Los Angeles Sheriff's Department spokesman Steve Whitmore speaks to media outside the home of Nakoula Basseley Nakoula Thursday Sept. 13, 2012 in Cerritos, Calif. Nakoula, has said that he helped with logistics for the filming of "Innocence of Muslims," which mocked Muslims and the prophet Muhammad and may have inflamed mobs that attacked U.S. missions in Egypt and Libya. (AP Photo/Nick Ut)Los Angeles Sheriff's Department spokesman Steve Whitmore speaks to media outside the home of Nakoula Basseley Nakoula Thursday Sept. 13, 2012 in Cerritos, Calif. Nakoula, has said that he helped with logistics for the filming of "Innocence of Muslims," which mocked Muslims and the prophet Muhammad and may have inflamed mobs that attacked U.S. missions in Egypt and Libya. (AP Photo/Nick Ut)
DUARTE, Calif. (AP) — The shared belief that radical Islam threatens the world brought together an ex-convict, an insurance salesman and a Christian charity in production of a crudely crafted film that ridicules Muslims and the Prophet Muhammad and has incited violent protests across the Middle East.
Media for Christ, a nonprofit that raised more than $1 million last year "to glow Jesus' light" to the world, was listed as the production company for the film. Steve Klein, a California insurance salesman and Vietnam War veteran who has spent years protesting at mosques and espousing hatred of radical Muslims, acted as the film's promoter.
And Nakoula Basseley Nakoula, who authorities say has used multiple names and was convicted of bank fraud, says he managed logistics for the film.
Federal authorities have identified Nakoula as the key figure behind the film. A federal law enforcement official told The Associated Press on Thursday that authorities had connected Nakoula to a man using the pseudonym of Sam Bacile who claimed earlier to be writer and director of the film.
Most of "Innocence of Muslims" was shot in about two weeks inside a squat warehouse that serves as the offices of Media for Christ, according to Eric Moers, who served as chief electrician for the production.
What prompted Media for Christ's involvement isn't known because the organizations' leaders have not spoken publicly. And much about the film remains a mystery, notably who financed it.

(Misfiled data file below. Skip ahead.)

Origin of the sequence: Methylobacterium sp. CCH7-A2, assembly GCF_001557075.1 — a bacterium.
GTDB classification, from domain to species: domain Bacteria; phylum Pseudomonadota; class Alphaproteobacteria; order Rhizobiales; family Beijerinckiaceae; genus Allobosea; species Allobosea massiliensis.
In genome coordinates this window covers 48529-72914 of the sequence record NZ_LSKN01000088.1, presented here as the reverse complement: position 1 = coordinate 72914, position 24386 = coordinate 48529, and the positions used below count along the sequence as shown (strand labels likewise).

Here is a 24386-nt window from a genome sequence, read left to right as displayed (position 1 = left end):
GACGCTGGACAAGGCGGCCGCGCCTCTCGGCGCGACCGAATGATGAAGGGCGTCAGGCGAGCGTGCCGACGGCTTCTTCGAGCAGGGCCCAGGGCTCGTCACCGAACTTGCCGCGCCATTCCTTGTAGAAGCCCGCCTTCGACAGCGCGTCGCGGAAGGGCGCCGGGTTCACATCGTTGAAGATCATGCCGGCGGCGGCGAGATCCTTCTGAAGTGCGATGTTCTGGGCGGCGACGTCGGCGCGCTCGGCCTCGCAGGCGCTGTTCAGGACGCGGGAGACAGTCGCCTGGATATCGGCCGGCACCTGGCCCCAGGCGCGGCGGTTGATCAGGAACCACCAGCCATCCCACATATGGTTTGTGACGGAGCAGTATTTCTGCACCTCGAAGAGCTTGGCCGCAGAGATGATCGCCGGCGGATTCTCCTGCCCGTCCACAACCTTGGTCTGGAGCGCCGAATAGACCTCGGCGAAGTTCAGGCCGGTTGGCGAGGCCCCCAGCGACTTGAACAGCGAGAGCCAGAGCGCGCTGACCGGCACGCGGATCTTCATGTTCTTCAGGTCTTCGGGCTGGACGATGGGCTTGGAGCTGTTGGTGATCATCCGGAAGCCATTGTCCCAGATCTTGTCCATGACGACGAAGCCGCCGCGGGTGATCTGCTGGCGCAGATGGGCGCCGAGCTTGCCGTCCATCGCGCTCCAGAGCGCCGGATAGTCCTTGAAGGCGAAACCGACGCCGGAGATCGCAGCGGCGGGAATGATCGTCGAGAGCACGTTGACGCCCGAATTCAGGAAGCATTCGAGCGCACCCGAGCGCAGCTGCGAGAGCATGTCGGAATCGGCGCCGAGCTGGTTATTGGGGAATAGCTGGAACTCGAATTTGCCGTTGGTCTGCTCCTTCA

Media for Christ, which produces a program called "The Way TV," reported spending nearly $650,000 on "TV recording production" in 2011. But the organization did not break down those costs so it's unclear if any of that money was spent on the film.
The clumsily produced movie, which looks like a spoof, alternately portrays Muhammad as a fraud, a womanizer and a child molester. Despite its poor production value, the film would have cost at least tens of thousands of dollars to make because of the equipment used and the professional actors and stage hands who were hired.
The permit, issued by Film LA, could have cost under $1,000 though details aren't known because the document has been sealed at the request of federal law enforcement officials.
Moers said the film took 15 to 16 days to shoot and 90 percent of the work was done at the Media for Christ studios. He said one day was spent at a movie ranch in Santa Clarita, and one day was spent filming at the home of the man he knew as Bacile.
Most of the film was shot using a backdrop to simulate other locations. The crew members received sheets with the scenes each day — never a full script — and Moers said there was no mention of the word "Muhammad" throughout the filming. Other actors have come forward to say references to Muhammad were dubbed after the film was shot and they had no idea the film would be so denigrating.
"I'd say this was the most unprofessional professional film I've worked on," said Moers, who estimated the cost of production at $100,000. "I don't think anyone took it seriously."
He said he was paid with a check issued on the account of Abanob Basseley Nakoula, the 20-year-old son of the purported filmmaker.
While Klein has granted a steady stream of interviews and is unapologetic for the film, Nakoula has disappeared since talking to an Associated Press reporter in his driveway Wednesday. And Media for Christ President Joseph N. Abdelmasih has not spoken publicly.
Tax records for the charity do not identify any donors other than Abdelmasih, who lent the organization at least $30,000. He did not return phone messages and an email sent to the charity. Kamal Rizk, listed as vice president on federal records, did not return several phone messages.
Abdelmasih, a Christian originally from Egypt, has spoken out against radical Islam and participated in a protest against a proposal to build a mosque and Islamic cultural center near the World Trade Center site.
The Media for Christ offices are located just off a freeway and next to a mall with big-box stores in the quiet Los Angeles suburb of Duarte. There is no sign on the building identifying the nonprofit.
City Manager Darrell George said Media for Christ held a valid business license since 2006 and no issues had ever come up, until authorities confirmed earlier this week that the group was listed on the film permit.
One of Klein's platforms was a weekly show on Media for Christ's satellite network, the Los Angeles Times reported.
Klein has a long history of anti-Muslim activities. He founded Courageous Christians United, which conducts protests outside abortion clinics, Mormon temples and mosques. He also started Concerned Citizens for the First Amendment, which preaches against Muslims and publishes volumes of anti-Muslim propaganda that Klein distributes. The Southern Poverty Law Center says they have been tracking Klein for several years and have labeled two of the organizations he is affiliated with as hate groups.
Associated Press writers Anthony McCartney in Los Angeles and Gillian Flaccus in Cerritos, Calif., contributed to this report.